In late October, Ball sent a request to ESPNFC’s UK-based editorial team asking to make an expenses-paid trip to write two pieces on Qatar’s preparations for the 2022 World Cup. It was a valid story -- Qatar, a natural gas-rich monarchy on a desert peninsula the size of Connecticut, would be the first Muslim nation to host the World Cup, continuing its bid to be a global geopolitical player. The request was approved, and, in late November, Ball filed two pieces much like his blogs -- long and chatty, with asides about his soccer-playing son.

The editors who merged Ball’s two pieces into one did an excellent job of retaining the information and opinions that were important. But Ball objected to an editor’s insertion of the reference to the “all-expenses paid trip” which he felt damaged the piece’s credibility. James Martin, deputy editor for ESPNFC, responded to Ball: “I think it’s important to provide full disclosure on how / why you were there to the reader. You still laid out a very well balanced, and very well written piece. But I always believe it’s best to provide full context to the reader.”

After the story was removed, Martin told Ball -- with direction from his supervisors -- that ESPN would no longer assign him stories. This was confirmed in a later email from Patrick Stiegman, vice president and editor-in-chief of ESPN.com, who told Ball that “at this point” his “freelance contributions to ESPNFC will no longer be required.”

Ball reached out to the ombudsman, sharing his version of events. For most of the 12 years that Ball has written for ESPN.com, the soccer site was called ESPN Soccernet, a holdover from a British soccer news service established in 1996. In 2012, it was rebranded ESPN FC (Football Club) and came directly under Stiegman’s supervision. Although he wouldn’t say it, it seemed to me there was a new sheriff in town.

In a somewhat guarded conversation, Stiegman said that, in taking over the site, he became aware “of practices that were not consistent with ESPN’s U.S. editorial standards.” He attributed that to different customs in reporting in “different markets” and “different cultures.” It sounded to me, although Stiegman would not comment on my speculation, that the soccer site would be operating under somewhat different editorial rules.

So, why did ESPN give Ball permission to take the junket?

The ESPN Editorial Guidelines for Standards & Practices, which Stiegman was instrumental in writing and disseminating over the past three years, address such potential conflicts of interest as follows: “We should not engage in outside activities or relationships that compromise the credibility or reputation of ESPN, pose a conflict of interest, or a reasonable appearance of such a conflict. We should not accept compensation for any services rendered to entities ESPN regularly covers.”

Stiegman said such all-expense-paid trips for reporters are “not customary or knowingly allowed.” He equated junkets with paying a source for a story, which is also specifically prohibited. “It was clearly a mistake in judgment,” Stiegman said of the approval.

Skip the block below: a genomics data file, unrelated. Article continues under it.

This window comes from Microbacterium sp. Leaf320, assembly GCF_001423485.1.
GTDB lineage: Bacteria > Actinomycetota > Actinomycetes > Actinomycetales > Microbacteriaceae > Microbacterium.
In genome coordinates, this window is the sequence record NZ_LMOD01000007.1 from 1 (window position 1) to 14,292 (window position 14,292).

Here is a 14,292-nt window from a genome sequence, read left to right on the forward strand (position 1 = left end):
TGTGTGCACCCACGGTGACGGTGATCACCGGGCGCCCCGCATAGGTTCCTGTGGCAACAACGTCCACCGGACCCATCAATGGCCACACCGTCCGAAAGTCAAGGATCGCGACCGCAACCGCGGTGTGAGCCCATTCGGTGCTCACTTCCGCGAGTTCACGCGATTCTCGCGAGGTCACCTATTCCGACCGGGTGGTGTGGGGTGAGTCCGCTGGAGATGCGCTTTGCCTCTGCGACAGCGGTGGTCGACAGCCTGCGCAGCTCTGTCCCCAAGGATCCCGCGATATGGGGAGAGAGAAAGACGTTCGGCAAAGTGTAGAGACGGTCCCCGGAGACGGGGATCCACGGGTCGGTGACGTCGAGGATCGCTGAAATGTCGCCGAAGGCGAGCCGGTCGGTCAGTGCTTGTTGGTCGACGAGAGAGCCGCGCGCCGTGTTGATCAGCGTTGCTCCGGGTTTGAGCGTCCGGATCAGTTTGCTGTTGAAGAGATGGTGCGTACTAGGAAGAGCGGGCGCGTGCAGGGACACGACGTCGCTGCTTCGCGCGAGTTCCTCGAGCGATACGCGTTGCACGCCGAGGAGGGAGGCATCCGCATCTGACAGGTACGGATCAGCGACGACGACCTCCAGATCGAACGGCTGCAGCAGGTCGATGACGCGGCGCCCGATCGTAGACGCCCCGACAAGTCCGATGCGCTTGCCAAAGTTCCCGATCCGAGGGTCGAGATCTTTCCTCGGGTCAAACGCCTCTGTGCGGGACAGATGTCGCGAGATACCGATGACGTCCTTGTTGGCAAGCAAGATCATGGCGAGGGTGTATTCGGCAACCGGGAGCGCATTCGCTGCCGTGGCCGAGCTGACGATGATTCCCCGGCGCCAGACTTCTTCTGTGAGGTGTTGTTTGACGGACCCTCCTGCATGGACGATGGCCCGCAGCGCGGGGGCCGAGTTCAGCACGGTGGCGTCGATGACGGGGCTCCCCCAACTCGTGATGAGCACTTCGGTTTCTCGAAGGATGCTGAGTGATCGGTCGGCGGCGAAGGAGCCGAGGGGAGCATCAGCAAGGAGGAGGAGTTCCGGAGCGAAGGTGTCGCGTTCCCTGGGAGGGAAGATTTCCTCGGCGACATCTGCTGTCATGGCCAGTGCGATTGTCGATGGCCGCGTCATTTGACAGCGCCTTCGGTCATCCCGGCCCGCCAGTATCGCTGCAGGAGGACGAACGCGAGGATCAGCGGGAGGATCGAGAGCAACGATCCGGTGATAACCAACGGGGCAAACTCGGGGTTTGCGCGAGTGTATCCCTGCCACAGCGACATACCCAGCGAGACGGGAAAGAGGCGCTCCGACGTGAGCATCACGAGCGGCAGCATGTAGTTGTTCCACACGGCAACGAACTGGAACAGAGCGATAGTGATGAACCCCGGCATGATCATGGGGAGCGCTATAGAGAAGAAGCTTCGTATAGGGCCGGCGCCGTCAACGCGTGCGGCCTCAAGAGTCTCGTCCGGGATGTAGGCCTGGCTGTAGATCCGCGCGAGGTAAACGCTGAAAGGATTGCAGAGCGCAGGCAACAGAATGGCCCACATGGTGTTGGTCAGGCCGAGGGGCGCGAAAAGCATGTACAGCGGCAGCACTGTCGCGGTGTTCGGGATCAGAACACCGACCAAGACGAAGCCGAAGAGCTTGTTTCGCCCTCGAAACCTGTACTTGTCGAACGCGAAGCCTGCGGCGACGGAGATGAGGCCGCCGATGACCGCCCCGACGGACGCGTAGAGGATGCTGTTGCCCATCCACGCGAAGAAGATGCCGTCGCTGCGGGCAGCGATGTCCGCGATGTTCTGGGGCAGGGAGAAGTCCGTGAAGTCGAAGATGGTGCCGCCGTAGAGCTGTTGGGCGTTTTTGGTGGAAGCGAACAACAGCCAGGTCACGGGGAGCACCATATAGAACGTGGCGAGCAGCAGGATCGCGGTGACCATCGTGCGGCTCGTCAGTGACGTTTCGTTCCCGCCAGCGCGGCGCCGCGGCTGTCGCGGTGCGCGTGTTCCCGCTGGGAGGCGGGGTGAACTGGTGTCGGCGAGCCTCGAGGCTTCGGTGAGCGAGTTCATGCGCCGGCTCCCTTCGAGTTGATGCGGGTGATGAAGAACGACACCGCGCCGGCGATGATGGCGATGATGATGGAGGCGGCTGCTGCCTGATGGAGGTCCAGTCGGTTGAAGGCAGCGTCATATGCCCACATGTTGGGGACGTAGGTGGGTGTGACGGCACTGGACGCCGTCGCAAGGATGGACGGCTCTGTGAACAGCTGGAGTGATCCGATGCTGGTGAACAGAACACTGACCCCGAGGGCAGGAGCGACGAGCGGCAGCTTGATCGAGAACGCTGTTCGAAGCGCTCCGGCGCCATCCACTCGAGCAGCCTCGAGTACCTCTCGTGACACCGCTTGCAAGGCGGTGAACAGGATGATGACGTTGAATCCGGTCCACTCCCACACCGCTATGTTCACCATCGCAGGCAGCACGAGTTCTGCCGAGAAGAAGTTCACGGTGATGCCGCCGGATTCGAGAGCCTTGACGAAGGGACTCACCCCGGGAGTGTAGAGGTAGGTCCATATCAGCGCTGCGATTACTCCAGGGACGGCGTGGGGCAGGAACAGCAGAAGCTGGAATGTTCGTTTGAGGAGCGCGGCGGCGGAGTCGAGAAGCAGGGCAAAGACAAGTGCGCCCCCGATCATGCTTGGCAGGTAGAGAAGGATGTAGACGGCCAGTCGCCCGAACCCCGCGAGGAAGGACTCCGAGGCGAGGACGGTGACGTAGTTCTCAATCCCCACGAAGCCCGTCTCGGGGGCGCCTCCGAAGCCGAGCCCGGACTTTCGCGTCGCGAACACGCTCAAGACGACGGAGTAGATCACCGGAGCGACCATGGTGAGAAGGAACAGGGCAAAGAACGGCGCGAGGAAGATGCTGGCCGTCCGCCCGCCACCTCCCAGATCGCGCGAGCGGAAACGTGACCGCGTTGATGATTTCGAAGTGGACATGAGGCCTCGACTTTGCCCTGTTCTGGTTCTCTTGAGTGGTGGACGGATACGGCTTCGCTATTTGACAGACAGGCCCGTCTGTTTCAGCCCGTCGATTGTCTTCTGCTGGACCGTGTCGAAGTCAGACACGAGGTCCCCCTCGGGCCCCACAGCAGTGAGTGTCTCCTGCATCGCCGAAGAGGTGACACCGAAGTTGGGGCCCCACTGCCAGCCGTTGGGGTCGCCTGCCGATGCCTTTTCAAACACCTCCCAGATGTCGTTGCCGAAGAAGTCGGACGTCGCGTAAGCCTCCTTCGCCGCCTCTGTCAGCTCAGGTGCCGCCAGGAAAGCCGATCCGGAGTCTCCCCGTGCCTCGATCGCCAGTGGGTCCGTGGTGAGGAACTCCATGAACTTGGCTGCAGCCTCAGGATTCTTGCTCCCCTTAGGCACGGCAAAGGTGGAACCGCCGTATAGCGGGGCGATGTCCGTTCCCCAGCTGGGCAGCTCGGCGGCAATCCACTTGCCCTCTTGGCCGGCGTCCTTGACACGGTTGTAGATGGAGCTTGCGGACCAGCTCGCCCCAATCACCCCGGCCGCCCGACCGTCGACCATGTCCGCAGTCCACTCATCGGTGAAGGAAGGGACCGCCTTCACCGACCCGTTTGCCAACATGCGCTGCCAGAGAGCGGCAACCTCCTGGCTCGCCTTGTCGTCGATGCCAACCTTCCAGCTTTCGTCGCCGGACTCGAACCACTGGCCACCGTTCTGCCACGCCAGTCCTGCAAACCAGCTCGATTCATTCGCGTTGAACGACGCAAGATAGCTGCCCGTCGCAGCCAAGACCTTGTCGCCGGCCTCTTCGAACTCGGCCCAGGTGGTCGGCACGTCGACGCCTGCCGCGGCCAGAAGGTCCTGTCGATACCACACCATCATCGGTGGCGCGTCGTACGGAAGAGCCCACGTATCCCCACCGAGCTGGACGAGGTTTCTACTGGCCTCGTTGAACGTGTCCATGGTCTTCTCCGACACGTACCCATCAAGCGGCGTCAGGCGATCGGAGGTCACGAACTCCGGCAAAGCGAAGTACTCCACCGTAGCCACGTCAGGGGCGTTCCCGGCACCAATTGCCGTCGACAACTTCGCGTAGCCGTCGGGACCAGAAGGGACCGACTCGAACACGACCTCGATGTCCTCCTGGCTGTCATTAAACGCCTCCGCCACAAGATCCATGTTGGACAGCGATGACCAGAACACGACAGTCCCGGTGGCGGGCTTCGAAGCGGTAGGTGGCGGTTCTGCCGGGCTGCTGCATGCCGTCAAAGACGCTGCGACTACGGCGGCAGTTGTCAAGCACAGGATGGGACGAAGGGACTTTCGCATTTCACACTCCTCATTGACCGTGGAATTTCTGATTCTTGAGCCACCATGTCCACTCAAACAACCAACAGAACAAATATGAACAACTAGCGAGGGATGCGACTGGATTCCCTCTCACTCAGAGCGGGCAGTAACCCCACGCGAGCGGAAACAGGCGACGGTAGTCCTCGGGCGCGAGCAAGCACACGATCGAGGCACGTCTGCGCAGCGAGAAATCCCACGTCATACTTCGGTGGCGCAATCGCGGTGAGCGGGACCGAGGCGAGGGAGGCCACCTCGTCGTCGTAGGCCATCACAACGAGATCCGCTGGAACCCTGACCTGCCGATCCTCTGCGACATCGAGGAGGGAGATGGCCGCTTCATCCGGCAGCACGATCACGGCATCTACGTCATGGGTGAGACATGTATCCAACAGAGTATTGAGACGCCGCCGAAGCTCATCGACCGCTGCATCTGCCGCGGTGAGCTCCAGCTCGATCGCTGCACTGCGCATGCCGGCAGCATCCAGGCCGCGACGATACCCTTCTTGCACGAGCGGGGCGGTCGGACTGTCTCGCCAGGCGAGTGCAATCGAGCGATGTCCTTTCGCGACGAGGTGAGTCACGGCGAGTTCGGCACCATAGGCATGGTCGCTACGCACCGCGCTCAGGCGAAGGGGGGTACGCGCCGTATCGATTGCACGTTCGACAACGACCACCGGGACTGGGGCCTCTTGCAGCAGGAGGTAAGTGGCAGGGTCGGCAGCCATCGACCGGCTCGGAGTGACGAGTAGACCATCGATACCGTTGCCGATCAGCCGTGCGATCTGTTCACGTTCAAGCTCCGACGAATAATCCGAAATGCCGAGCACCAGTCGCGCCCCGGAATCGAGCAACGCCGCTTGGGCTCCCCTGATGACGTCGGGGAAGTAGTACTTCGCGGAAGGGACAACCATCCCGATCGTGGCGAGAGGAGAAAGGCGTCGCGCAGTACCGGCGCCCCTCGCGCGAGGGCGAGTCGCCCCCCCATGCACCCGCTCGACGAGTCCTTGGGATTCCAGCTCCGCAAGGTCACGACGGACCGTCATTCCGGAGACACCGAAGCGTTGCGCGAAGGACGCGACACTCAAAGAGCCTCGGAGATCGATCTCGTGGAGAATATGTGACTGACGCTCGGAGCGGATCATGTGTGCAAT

Were the editors disciplined for that error? Stiegman did not provide specifics, but said “They know the mistakes were unacceptable, and this issue was dealt with directly.”

Why did ESPN run Ball’s piece in the first place, including the reference to the all-expenses-paid trip?

“The editor put in the line for the sake of transparency, which is something we always want to stress in our reporting,” Stiegman said. “But in this case, it shouldn’t have even gone that far. Posting the piece was a mistake because, at the minimum, it gave the appearance of conflict of interest. That should have been enough to spike it.”

And why is Ball no longer contributing to ESPNFC?

Stiegman said he considers receiving compensation or significant benefits from a source “a breach of journalistic ethics” and that ESPN’s employee guidelines – for journalists and non-journalists alike – also limit the value of “gifts” provided by outside entities. And, although Ball was not an employee, and ESPN had no contractual obligation, Stiegman said, “Even the appearance of a conflict of interest compromises a reporter’s objectivity -- a fact that can create doubt in readers’ minds and falls short of our editorial standards.”

Having been a sometime freelancer (for ESPN, among other places), I believe freelancers should be able to trust their editors, presumably employees to whom the company does have obligations. I think ESPN needs to be more transparent in this matter. For example, I’d like to know whether Ball was the wrong man for the assignment? Was he was sent only because Qatar was paying for journalists to observe, along with the likes of Shaq and other celebrities, its dog and pony show?

According to Stiegman, the story was an important one for which ESPN would pay expenses, and one it probably will cover more extensively in the future.

At the least, ESPN should reiterate to its staffers the policy on such junkets. In the game of honest journalism, if ESPN isn’t paying, it shouldn’t be playing.